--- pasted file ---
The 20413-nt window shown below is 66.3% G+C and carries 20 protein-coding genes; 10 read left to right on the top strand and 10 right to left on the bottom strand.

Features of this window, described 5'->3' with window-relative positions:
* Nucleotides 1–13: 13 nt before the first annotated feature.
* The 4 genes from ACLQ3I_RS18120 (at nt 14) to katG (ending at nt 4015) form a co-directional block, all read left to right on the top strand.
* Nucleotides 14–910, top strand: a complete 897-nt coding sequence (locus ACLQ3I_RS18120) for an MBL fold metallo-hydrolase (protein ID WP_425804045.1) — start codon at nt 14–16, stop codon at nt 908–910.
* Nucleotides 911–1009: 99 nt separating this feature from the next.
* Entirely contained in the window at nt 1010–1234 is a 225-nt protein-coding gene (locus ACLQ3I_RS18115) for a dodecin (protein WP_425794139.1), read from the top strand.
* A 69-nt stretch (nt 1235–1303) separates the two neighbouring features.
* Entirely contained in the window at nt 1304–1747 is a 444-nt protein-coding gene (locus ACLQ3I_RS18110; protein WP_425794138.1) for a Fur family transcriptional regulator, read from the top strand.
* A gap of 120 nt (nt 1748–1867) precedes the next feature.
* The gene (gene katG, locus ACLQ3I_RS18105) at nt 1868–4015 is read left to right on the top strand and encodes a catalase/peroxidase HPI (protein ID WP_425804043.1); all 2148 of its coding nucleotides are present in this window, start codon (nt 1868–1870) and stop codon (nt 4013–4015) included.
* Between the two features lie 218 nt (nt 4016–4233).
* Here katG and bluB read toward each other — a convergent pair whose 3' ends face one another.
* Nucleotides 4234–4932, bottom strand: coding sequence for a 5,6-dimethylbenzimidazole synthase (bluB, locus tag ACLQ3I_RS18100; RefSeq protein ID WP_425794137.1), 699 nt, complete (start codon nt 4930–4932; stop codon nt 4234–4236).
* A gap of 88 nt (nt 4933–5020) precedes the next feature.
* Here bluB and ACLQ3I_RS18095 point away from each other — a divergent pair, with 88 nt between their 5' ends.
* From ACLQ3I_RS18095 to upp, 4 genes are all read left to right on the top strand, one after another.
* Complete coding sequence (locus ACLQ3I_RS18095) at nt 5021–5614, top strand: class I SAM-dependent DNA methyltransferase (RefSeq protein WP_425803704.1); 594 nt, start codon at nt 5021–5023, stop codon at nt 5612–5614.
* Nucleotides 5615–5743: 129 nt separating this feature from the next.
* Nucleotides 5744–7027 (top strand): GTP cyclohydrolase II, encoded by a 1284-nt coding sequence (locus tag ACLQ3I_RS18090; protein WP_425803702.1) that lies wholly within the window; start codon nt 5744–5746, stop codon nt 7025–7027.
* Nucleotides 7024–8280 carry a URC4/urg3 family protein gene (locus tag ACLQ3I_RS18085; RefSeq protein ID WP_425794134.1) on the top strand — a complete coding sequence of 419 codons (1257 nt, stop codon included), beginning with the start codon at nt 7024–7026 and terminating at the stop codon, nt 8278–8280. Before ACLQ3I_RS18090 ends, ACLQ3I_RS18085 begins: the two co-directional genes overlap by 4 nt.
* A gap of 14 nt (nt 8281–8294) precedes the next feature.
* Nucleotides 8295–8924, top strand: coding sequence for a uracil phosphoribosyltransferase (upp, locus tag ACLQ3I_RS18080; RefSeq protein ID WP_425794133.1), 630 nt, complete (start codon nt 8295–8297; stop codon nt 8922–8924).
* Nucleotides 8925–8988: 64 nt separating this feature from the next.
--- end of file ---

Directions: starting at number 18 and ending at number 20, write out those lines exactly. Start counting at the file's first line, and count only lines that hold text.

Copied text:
* Complete coding sequence (locus ACLQ3I_RS18095) at nt 5021–5614, top strand: class I SAM-dependent DNA methyltransferase (RefSeq protein WP_425803704.1); 594 nt, start codon at nt 5021–5023, stop codon at nt 5612–5614.
* Nucleotides 5615–5743: 129 nt separating this feature from the next.
* Nucleotides 5744–7027 (top strand): GTP cyclohydrolase II, encoded by a 1284-nt coding sequence (locus tag ACLQ3I_RS18090; protein WP_425803702.1) that lies wholly within the window; start codon nt 5744–5746, stop codon nt 7025–7027.